Th-SYM-940-6 - The Effects Of Unemployment And Job Insecurity On Young Europeans’ Well-Being And Health: The Moderating Role Of Cultural Values

Track:
Job insecurity
What:
Symposium
When:
1 hour
Where:
E0.01
Discussion:
0
 
Employee stress and burnout
Job insecurity
Th-SYM-940-6
The effects of unemployment and job insecurity on young Europeans’ well-being and health: The moderating role of cultural values
M. Kostouli*, D. Xanthopoulou, K. Täht, L. Figgou, M. Unt, M. Sourvinou
 
 
Main Abstract Content: Purpose. As a result of the financial crisis, young people in Europe have been affected severely by the exclusion from the labor market (LM) and job precarity. In order to investigate whether the detrimental effects of unemployment and job insecurity on health and well-being vary across countries, we focused on the moderating role of two macro-level indicators: individualism, and the value attached to work in a society. We hypothesized that the damaging effects of insecure LM positions on health and psychological well-being will be stronger in individualistic (vs. collectivistic) cultures and in societies where work is highly (vs. barely) valued.
Design. We used data from the 2013 wave of the EU-SILC dataset that provides information about 22,842 young individuals (aged 16-29) from 29 European countries.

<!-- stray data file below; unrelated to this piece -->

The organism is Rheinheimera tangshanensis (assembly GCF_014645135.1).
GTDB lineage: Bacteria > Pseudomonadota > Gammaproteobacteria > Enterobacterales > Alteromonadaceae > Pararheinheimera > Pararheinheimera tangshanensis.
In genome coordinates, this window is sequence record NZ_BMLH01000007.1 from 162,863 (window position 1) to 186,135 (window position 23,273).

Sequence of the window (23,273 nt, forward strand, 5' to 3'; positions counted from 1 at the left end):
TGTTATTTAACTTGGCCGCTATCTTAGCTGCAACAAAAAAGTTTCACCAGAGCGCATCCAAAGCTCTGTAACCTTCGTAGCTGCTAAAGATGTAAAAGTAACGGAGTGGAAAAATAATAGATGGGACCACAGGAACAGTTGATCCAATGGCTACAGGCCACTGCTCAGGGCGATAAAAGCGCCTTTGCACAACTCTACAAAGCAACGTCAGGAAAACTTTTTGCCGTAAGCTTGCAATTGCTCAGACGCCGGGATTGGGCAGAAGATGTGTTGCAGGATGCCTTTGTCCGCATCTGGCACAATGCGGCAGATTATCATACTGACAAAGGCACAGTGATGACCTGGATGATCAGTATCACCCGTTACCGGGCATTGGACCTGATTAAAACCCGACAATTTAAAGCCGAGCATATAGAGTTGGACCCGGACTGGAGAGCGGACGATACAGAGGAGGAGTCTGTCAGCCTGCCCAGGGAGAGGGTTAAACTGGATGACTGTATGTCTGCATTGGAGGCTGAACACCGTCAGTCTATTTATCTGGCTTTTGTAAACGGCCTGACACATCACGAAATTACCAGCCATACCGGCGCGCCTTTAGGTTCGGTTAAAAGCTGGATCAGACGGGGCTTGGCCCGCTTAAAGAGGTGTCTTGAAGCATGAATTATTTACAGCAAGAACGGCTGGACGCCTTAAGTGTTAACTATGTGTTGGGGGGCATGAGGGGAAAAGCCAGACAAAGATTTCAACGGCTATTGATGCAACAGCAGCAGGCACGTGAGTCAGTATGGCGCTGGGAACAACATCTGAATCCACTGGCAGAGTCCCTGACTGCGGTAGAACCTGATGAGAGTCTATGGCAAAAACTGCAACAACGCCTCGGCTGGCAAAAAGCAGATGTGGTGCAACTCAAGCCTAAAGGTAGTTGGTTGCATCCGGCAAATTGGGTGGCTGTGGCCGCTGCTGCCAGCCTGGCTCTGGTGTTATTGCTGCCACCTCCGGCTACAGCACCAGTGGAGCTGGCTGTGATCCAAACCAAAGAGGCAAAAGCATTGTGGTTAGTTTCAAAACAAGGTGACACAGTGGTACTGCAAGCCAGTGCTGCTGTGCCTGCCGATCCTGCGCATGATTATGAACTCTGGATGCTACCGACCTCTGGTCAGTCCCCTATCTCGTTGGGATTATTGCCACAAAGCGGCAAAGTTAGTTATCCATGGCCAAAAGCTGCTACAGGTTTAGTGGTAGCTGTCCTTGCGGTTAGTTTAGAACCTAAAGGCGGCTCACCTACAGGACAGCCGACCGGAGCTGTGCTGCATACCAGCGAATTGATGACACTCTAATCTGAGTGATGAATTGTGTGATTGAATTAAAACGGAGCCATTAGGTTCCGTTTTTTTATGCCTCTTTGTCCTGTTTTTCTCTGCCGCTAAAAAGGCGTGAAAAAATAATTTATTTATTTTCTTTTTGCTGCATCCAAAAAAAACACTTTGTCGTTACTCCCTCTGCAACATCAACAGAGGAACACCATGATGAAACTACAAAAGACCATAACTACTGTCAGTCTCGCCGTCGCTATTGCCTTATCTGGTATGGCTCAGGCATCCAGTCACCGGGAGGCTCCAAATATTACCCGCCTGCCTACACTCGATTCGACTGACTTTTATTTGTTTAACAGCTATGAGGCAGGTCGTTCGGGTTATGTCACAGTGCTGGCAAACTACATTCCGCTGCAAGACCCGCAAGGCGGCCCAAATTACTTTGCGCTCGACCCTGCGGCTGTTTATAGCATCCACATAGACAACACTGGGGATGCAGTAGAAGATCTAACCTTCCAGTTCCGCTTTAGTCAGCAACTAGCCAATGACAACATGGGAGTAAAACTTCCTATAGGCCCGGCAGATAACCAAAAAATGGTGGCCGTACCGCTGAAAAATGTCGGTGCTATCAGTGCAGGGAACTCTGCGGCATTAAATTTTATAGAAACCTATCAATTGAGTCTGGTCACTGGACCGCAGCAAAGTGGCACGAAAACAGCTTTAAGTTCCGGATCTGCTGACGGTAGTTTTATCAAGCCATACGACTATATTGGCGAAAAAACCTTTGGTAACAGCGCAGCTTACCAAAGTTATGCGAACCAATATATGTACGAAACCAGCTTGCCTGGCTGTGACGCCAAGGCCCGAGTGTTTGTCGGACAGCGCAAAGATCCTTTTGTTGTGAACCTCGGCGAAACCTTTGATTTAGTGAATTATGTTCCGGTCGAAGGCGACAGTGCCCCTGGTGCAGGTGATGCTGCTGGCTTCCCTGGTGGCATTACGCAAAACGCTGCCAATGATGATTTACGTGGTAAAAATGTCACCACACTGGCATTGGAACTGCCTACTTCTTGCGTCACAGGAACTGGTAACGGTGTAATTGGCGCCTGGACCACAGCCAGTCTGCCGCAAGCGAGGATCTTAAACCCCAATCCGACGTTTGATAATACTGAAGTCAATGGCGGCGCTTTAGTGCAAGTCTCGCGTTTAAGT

Results. Multilevel analyses showed that unemployment and job insecurity related to poorer health in individualistic (vs. collectivistic) countries. Also, unemployed reported lower life satisfaction and higher (un)well-being in societies that attach a great (vs. low) value to work. Unexpectedly, unemployment and job insecurity related to worse health in societies that attach a low (vs. great) value to work. 
Limitations. The cross-sectional nature of the study refrains from testing the long-term effect of disadvantaged LM positions.
Research/practical implications. These results provide insights for developing policies aiming at protecting young Europeans’ well-being.
Originality/value. Young people in disadvantaged LM positions are worse off in individualistic societies and in societies that attach a great value to work because their situation is likely to be attributed to internal instead of external/societal factors.
 
 
 

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